Just along the road a man has had an external car wash fitting put on the front of his garage. Retired without a job to do he has made his car the centre of his universe. So it is washed after almost every outing. He must use in a month on his car etc. the same amount of water as a village in one of the drier parts of the world.
In 1976 in the UK there was a serious drought; a long dry spell followed by a hot period when temperatures were high. During our holidays we went to the South of France to cool down. It was a sweaty ride up the A1 home. On return our lawn was a scanty brown, but some neighbours had managed a green and pleasant land despite pleas and restrictions.
One rose at after midnight to get in an hour or so to water his lawn secretly but oblivious to the fact that the sounding of swishing water in the quiet was all too obvious, let alone the hedges dripping with water as dawn broke and the bright fresh shine of morning.
There was at first a panic, then a blame game and a cry for summat to be done. When the rain returned it was soon forgotten. Since then we are into our tenth General Election, in all the promises and made and policies declared I do not recall much if anything at all to do with water supplies.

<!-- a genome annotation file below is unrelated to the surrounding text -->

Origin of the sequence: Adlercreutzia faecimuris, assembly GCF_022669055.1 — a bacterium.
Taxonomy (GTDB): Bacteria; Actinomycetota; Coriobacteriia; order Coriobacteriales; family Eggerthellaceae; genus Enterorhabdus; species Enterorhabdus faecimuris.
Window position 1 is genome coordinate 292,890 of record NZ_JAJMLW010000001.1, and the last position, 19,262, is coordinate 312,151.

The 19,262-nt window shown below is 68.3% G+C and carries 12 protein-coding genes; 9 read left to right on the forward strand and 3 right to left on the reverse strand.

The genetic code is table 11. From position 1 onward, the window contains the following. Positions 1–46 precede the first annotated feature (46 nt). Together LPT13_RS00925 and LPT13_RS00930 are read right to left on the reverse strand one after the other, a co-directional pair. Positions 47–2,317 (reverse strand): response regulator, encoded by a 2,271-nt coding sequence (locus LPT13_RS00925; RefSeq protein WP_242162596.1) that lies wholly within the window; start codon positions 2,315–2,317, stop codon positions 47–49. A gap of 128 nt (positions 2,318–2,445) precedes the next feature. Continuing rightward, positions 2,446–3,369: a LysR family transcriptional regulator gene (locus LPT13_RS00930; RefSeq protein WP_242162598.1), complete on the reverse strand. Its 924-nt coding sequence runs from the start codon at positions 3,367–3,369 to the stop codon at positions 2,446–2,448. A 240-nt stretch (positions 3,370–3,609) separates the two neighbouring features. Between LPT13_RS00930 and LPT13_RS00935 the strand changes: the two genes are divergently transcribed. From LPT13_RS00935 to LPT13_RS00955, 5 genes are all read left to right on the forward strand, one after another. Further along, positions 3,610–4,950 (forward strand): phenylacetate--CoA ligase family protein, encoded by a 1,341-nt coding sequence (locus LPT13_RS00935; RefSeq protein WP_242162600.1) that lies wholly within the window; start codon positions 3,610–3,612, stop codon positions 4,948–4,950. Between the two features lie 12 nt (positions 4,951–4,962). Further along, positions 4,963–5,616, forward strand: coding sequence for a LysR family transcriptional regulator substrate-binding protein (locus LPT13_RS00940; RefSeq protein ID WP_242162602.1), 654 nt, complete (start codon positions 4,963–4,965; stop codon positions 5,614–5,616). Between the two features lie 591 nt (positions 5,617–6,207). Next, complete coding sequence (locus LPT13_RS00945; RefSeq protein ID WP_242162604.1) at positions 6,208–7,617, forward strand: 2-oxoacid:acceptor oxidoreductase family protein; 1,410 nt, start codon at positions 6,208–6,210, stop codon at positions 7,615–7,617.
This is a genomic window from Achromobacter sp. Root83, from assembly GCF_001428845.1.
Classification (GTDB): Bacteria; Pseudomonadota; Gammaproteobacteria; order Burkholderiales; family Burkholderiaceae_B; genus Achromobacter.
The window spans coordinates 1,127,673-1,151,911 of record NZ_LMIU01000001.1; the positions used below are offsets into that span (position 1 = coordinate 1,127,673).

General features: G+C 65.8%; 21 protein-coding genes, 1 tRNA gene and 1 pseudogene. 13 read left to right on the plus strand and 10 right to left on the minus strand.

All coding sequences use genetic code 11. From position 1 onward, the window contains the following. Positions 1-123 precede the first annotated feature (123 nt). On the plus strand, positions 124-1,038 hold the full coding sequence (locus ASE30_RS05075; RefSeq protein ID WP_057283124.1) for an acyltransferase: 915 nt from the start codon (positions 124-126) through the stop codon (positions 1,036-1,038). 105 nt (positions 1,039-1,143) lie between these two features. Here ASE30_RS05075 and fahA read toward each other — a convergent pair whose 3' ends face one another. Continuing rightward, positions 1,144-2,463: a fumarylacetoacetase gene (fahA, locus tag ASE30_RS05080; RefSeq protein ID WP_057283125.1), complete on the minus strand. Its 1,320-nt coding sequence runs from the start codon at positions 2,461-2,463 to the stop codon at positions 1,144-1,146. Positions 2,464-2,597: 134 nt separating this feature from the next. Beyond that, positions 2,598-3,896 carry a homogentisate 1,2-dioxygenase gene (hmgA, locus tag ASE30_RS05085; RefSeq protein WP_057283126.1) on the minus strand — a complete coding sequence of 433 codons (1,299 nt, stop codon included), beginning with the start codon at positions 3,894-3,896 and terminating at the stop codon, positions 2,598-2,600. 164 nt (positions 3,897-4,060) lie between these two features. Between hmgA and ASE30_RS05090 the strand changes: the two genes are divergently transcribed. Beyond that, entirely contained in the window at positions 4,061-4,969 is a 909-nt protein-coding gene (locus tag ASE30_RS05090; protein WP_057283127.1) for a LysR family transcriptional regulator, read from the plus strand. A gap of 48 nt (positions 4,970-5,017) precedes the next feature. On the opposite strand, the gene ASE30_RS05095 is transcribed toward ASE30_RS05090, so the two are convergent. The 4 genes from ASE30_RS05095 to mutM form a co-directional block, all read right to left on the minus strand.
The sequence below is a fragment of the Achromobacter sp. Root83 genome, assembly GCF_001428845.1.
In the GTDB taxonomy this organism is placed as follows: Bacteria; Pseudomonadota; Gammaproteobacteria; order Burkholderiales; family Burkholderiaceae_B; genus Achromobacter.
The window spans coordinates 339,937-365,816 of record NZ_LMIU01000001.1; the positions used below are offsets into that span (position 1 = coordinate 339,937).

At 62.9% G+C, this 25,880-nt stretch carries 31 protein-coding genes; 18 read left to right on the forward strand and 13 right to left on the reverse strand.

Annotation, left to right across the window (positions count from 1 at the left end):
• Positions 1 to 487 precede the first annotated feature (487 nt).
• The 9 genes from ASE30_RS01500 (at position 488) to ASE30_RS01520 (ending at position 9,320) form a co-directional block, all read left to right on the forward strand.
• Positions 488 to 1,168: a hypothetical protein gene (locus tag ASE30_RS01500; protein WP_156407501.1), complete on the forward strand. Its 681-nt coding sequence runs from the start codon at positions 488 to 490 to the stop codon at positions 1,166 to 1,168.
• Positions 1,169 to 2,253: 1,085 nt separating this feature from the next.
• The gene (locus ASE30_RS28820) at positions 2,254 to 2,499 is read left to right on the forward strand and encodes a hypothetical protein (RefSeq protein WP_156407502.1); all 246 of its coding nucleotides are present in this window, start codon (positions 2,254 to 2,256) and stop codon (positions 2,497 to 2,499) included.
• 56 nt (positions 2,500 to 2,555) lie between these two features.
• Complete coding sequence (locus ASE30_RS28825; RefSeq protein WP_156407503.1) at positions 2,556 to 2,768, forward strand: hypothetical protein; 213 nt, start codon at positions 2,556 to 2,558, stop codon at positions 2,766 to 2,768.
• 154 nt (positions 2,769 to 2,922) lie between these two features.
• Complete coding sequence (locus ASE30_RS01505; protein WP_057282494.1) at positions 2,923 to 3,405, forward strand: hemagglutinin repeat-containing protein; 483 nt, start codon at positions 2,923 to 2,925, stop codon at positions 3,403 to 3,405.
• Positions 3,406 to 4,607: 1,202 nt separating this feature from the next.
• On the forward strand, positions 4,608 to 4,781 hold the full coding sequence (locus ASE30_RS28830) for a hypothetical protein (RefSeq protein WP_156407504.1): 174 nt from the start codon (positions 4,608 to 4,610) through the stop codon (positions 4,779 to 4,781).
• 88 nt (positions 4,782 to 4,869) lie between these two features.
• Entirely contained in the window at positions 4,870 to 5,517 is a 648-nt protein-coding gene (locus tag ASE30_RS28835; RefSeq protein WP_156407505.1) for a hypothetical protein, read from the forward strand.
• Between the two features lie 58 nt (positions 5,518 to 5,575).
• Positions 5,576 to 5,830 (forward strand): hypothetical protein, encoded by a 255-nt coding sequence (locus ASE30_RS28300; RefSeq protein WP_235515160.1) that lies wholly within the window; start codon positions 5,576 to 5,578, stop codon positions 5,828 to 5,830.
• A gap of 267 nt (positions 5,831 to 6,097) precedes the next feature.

There was vague talk about desalination plants, but these were expensive and needed energy. More to the point they had to be somewhere on the coastlines and nowhere wanted them. The greenies threw mega wobbles at the very idea.
The population is now rather greater and more properties have been built and more cars and vehicles are on the roads etc. The call is for us to increase population rapidly, put up millions more properties and all of us to enjoy the benefits of an advanced society.
One of these is "free" or cheap water in unlimited supply. It is just assumed and is a powerful incentive for many from the hotter places where it is not cheap or indeed easy to access. We are arguing about climate and about energy policy. But water supply has been low on the agenda, if there at all.
The few of us that look across the millennia at climate and weather patterns and their effects on food supply, population and economic matters will be aware that the last century has been but a brief blink of time. What happens next we can only guess and hope. What we in the UK have been doing with water policies is simply hoping.
We could use our imaginations. A high pressure here, a low pressure there, a few marginal shifts in winds and changes in temperatures and there you go. The Atlantic Isles becomes a dry desert region that can support limited life who can survive. The politicians, financiers and techies have fled leaving a population that depends on the nearest well for its supply of the most vital commodity.
Go to Youtube and put in "There's a hole in my bucket" for the children's nursery rhyme that is probably an accurate summary of our present policy for water supply and management.